US President Donald Trump sent a letter to North Korean leader Kim Jong Un detailing a plan for developing relationships. State media reported on Sunday, citing Kim's powerful sister, but warned that their good personal relationship was not enough as there was a pause in the disarmament talks.
Kim Yo Jong's statement came a day after the nuclear-armed north fired two short-range ballistic missiles off its east coast on Saturday. It was the last such action he took this year.
"In the letter, he explained … his plan to advance relations between the DPRK and the United States and expressed his intention to work together to fight epidemics," an obvious reference to the Jong coronavirus pandemic said in the statement by the Korean Central News Agency (KCNA).
A senior government official confirmed that Trump had sent a letter to Kim, "in line with his efforts to involve world leaders during the ongoing pandemic.
"The president looks forward to further communication with chairman Kim," said the official.
While the letter reflects "excellent" relationships between the two leaders, Jong warned that the broader relationships between their two nations are different.
"We are trying to hope for the day when relations between the two countries are as good as those between the top two leaders, but it is important to take the time to see whether this can actually happen," said Jong.
According to analysts, the north has continued to improve its weapons capabilities more than a year after the collapse of a Kim and Trump summit in Hanoi. The dead end is about sanction relief and what North Korea would be willing to give up in return.
Pyongyang is subject to several sanctions from the United Nations, the United States and other sanctions for its weapons programs.
Jong praised Trump's "efforts to maintain good relations with our chairman by sending another personal letter at a time when there are great difficulties and challenges in developing bilateral relations."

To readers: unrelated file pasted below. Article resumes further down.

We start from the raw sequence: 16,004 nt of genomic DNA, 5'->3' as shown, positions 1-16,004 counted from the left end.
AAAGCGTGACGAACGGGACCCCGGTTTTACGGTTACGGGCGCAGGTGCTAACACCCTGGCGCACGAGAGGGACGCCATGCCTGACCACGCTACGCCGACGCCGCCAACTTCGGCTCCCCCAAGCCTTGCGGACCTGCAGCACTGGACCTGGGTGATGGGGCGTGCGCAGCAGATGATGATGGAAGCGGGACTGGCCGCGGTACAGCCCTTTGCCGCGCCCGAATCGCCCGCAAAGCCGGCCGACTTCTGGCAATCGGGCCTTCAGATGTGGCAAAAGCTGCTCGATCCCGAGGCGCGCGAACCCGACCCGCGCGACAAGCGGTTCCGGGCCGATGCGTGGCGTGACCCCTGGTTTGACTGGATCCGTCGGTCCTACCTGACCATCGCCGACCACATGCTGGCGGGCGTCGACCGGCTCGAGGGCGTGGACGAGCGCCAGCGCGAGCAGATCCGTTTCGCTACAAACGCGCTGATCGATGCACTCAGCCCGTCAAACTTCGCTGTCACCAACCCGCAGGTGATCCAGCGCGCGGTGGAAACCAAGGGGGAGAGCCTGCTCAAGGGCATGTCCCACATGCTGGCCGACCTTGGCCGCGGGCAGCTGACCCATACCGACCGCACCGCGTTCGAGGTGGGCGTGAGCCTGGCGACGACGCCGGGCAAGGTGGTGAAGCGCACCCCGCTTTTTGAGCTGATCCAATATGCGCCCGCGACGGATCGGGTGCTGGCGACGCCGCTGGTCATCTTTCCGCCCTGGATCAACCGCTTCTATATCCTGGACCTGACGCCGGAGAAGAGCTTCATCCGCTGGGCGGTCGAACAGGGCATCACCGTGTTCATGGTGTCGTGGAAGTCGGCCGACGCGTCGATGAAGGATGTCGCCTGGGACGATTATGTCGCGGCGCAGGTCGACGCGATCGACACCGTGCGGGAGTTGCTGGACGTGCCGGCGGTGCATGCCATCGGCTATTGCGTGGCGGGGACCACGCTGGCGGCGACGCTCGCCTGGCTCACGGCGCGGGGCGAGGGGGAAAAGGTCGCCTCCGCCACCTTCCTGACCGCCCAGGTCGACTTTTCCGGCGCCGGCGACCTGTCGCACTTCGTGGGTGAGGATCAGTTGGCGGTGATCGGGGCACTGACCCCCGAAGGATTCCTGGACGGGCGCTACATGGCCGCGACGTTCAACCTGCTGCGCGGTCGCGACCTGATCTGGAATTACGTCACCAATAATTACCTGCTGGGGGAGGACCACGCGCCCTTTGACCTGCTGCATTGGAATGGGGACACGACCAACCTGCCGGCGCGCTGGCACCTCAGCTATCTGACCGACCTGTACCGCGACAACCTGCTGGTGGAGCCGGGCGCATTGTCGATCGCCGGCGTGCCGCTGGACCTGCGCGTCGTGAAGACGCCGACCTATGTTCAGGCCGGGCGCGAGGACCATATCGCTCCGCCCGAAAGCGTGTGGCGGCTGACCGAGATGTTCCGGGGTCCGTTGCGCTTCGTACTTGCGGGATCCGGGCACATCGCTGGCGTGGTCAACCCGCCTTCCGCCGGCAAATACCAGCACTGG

But she said, "Nobody knows how much personal relationships will change and guide future relations between the two countries, and it's not a good idea to jump to conclusions or be optimistic."
Trump, whose proximity to Kim and other strong men around the world have expressed concerns at home, is aiming for re-election in the November US election.
Jong said the bilateral dialogue "would only be conceivable if the balance was maintained dynamically and morally, and justice between the two countries was ensured, not only through the personal letter between the two leaders."
Pyongyang set a unilateral deadline for Washington to make new concessions by the end of 2019, and in late December Kim said the north was no longer bound by its moratoriums on nuclear and intercontinental ballistic missile testing.
On Saturday, Kim observed "the demonstration fire of (a) tactical weapons" to demonstrate the properties "and the power of a new weapon system to be delivered to army units," KCNA reported on Sunday.
In addition, Kim spoke of "tactical and strategic weapon systems in the development phase," the report said.
At the end of last year, Kim had soon threatened to demonstrate a "new strategic weapon".
After the final test, a U.S. State Department official repeated Washington's call to the north to "avoid provocations, meet the obligations under the UN Security Council resolutions, and return to sustainable and substantive negotiations to contribute to full denuclearization" .
The Department of Unification of Seoul said earlier this month that the exercises are aimed at strengthening "internal solidarity" while "attracting the attention of the United States and South Korea and putting pressure on their changing attitudes."
Shortly before the last launch, KCNA reported that the stamp parliament, the Supreme People's Assembly, would meet on April 10.
According to analysts, the event would gather nearly 700 officials in one place. Such events have been banned in many parts of the world to curb the spread of the new coronavirus.
Leif-Eric Easley, a professor at Ewha University in Seoul, previously told AFP that Pyongyang is likely to be struggling with the pandemic even though the regime has not reported any cases.
The UN Security Council has announced that it will make humanitarian exemptions from sanctions against North Korea to combat the corona virus.
(Except for the headline, this story was not edited by NDTV staff and published from a syndicated feed.)